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Why is it so fucking complicated for people to understand Apple’s success?

This is a weird little personal statistic, but I’ve been in about 20 conversations over the last six months where someone mentioned Apple (the company) and tried to explain their success, and basically got some of it right, but otherwise did it entirely wrong. I’m talking about 20 different types of people, from different parts of America, doing different jobs and leading different lives … and all perceiving Apple differently in terms of what makes it literally print cash. FYI: it’s probably going to become a trillion-dollar company in the next 24 months. That’s insane.

I don’t understand why it’s so complicated for people to understand the success of Apple, so I attempted to lay it out briefly here.  Read more

So, why are people evil?

Here’s a rabbit hole I went down yesterday:

  • Read this article (in print, not online because I’m old school!) about Bosnian war criminals living in the U.S. and how they might be deported.
  • Asked my wife, “Wait, why are we deporting people for something that happened on foreign soil 20 years ago?”
  • We got into a deep discussion about that. (I agree there should be no statue of limitations on genocide, if you’re wondering about my personal morality.)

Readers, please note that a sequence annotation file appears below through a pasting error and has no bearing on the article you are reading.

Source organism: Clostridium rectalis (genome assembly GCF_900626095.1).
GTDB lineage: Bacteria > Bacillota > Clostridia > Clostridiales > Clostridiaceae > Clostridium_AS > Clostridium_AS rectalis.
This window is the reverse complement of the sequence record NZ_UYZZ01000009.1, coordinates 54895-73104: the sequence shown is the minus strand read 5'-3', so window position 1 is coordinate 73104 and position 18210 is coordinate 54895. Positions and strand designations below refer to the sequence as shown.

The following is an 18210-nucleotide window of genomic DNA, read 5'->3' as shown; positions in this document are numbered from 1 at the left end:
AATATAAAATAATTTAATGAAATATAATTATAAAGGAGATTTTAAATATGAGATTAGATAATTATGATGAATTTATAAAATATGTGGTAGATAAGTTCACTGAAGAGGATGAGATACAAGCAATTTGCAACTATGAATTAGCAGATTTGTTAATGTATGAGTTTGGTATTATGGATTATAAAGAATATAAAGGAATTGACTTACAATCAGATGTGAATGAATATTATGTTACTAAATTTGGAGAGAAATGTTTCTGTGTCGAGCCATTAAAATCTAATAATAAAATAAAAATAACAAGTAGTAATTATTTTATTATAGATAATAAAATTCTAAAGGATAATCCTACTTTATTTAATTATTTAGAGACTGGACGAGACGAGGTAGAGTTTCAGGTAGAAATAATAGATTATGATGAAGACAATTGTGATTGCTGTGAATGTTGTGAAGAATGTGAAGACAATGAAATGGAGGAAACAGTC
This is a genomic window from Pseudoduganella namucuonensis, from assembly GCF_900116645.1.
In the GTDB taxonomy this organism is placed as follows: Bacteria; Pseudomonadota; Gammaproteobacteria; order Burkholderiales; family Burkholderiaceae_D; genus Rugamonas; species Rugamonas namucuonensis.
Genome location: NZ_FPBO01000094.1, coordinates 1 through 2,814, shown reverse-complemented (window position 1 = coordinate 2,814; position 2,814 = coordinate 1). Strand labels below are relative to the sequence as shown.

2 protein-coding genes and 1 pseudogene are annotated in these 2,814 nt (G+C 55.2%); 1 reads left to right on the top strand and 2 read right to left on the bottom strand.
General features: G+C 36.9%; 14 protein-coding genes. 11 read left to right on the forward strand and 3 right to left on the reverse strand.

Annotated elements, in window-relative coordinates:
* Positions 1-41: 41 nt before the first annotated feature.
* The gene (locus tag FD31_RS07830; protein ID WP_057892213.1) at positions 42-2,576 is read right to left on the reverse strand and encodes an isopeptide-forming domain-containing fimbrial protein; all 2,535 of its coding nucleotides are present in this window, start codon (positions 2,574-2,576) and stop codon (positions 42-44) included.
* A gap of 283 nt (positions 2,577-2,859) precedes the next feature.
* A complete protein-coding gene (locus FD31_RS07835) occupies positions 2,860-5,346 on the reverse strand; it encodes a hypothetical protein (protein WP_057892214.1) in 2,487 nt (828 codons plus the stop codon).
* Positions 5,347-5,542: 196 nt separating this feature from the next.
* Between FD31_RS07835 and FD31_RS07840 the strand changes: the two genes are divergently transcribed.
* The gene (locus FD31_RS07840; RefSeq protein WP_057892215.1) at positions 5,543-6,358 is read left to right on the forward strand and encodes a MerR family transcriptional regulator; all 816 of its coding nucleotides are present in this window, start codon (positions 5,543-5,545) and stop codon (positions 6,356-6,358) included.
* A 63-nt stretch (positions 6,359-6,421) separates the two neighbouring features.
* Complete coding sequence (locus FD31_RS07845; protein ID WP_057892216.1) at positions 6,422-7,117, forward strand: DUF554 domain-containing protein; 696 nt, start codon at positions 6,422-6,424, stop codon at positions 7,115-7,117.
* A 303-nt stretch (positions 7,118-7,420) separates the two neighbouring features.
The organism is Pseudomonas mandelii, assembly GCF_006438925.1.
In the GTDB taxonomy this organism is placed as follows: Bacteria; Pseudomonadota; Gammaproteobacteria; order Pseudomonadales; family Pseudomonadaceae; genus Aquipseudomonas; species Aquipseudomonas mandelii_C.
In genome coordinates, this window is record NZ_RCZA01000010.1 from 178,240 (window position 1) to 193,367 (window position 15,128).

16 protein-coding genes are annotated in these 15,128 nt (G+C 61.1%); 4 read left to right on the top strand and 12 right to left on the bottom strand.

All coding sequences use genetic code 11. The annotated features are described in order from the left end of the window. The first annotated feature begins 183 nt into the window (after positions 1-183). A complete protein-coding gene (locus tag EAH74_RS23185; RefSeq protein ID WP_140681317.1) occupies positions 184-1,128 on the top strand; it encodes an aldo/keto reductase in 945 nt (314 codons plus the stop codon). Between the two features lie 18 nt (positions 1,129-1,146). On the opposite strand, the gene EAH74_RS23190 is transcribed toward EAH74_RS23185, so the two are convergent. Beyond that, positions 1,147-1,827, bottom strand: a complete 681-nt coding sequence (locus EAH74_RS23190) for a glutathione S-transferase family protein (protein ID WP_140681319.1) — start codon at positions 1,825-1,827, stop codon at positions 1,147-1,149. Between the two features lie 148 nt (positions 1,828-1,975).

• I walked over to the dishwasher as she was going to take a shower, and I casually tossed out, “Hey, do you know why Argentina was so accepting of Nazis?”
  • She didn’t really, so I Googled that.
  • That led me here.
  • I started reading about a bunch of terrible Nazi shit, most notably Mengele (who did escape and eventually died on a Brazilian beach).
  • My wife’s still in the shower, and I’m all like, “Whoa, so what are the origins of evil?”
  • Rabbit Hole No. 2 commenced.

I’m pretty interested in evil. I don’t think it’s weird to say that; most of the notable TV characters of the past decade are, in fact, anti-heroes. We all seem pretty fascinated with bad people at a pop culture level.

Also, I’m inclined to personally think (and I mean, I’m no scientist or biologist) that no one is fundamentally born evil, which means that “evil” is inherently a journey to a destination, which theoretically means anyone can go on it, which brings us back to the idea of why Breaking Bad was such a good show.

So, why are people evil? Read more

Dichotomy: Women have tons of decision-making power at the family level, almost none at the business level

Here’s The New York Times being “goofy” and comparing the number of companies run by guys named John (just the name John) to the number of companies run by women at all. It’s maybe a little bit awkward at parts, but this chart is something else:

Glass Ceiling S&P 1500

So … 5.3% of the S&P 1500 is run by someone named John (a popular name, but hardly the only thing you can name a male baby) whereas 4.1% of the S&P 1500 is run by a woman at all (all names, not just “Cathy” or something). That’s a miserable train wreck, eh?  Read more

Life Key: Move away from fear, greed, and ignorance

This is kind of interesting.